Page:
April 17 1903
Susquehanna - The Erie shop men will receive their ducats on Friday. It will be the largest pay in years. There are now about 1,000 men in the shops. AND The Susquehanna Transcript on Saturday came out with a high-colored Easter cover. Brother Birchard is getting gay.
Lanesboro - A fatal accident took place at the home of Mrs. Ruby Cook near Lanesboro, Monday afternoon. Her 2-year old son was found in a room with a bullet wound in its head. It lived but a short time. Near it was a revolver. It is not known whether the child shot himself while playing with the weapon, or was shot by his 12-year-old brother who was about the house.
Forest Lake - Frank Chalker shot 8 wild ducks on the lake on Saturday. AND There will be several new cottages built at the Lake this summer. C. C. Wells, Myron Bradshaw and Dr. Taylor are grading off the ground for picnic parties, which will make it very pleasant around the lake.
Brandt - The Brandt Clay Product Co. expect to commence the manufacture of brick soon. The capacity will be 26,000 per day.
Brooklyn - C.H. Ely is grubbing out the stumps of the large pine trees that stood in front of the Ashley homestead and which was [were] the old land marks of the town until recently sold to C.H. Tiffany at $1 each. AND Brooklyn has a tax collector. After a long and stubborn contest between two worthy candidates, N.E. Packard landed the prize, receiving the appointment on Monday. Mr. Packard has held the office for the past three years and has proven himself a careful official.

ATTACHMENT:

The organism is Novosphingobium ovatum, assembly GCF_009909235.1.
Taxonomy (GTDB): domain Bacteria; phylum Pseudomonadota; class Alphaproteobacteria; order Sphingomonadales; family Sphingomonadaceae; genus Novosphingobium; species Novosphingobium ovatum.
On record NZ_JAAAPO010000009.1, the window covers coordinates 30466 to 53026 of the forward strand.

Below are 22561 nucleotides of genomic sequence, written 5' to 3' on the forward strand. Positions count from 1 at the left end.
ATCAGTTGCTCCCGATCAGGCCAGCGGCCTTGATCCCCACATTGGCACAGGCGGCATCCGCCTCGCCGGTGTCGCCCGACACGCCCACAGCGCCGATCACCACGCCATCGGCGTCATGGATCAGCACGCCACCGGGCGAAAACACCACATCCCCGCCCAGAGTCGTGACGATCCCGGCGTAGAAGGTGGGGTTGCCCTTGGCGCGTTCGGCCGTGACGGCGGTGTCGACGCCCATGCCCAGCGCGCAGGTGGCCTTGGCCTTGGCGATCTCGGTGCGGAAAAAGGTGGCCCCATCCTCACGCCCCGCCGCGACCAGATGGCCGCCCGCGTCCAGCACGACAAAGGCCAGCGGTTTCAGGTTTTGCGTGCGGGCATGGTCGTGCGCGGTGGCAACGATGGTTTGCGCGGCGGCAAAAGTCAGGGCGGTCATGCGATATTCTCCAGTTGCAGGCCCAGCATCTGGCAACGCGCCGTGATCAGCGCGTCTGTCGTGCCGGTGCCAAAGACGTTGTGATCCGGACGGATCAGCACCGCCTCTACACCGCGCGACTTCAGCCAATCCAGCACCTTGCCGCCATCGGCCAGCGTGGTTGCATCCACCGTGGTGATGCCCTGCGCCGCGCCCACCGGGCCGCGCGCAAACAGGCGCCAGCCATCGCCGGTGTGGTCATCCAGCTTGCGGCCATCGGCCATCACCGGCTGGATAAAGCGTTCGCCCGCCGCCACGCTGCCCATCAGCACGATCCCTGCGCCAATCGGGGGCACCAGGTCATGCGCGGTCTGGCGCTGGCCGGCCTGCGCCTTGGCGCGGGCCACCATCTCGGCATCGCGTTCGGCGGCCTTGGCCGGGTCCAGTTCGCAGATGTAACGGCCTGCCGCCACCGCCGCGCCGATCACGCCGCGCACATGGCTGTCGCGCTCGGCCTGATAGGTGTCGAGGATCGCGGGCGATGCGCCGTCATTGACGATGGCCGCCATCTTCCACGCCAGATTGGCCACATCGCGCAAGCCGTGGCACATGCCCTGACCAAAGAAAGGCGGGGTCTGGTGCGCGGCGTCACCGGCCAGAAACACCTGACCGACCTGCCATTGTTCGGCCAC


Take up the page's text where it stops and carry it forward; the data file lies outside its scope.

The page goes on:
South Montrose - Miss Jennie Wells closed a very successful term at the Bunnell school last Thursday. As a token of regard her pupils presented her with a very fine silk umbrella.
Auburn - Leslie Lathrop, who went from here three years ago to DeKalb, Ill., and became an expert barber, has recently taken a fair young bride of that city. AND Mart Lake butchered 13 hogs last week for the Scranton market. AND In Retta, Claude Ross and Lucy Carter have returned home from Springville, where they were attending school the past winter. Claude and Lucy were members of the graduating class.
Lynn - The special services Palm and Easter Sunday combined, on April 5th, were largely attended and well enjoyed by the congregation. The Sunday school pupils did their parts of the program well. The pulpit was decorated with houseplants all in full bloom, and palms made it look grand. AND Edwards and Titman clip horses.
Montrose - Mr. Denniston, of Rochester, is here to assist C.L. Stone in installing the new Stromberg & Carlson switchboard for the Montrose Telegraph & Telephone Company. He is putting in a switchboard and fittings for the local company second to none. AND And now it is possible Montrose will have a cut-glass factory.
Glenwood - Mrs. Goss, an old lady living in this place, had some of the limbs of her young trees broken off. The right one will be caught, as there are watchers on the lookout; then look out!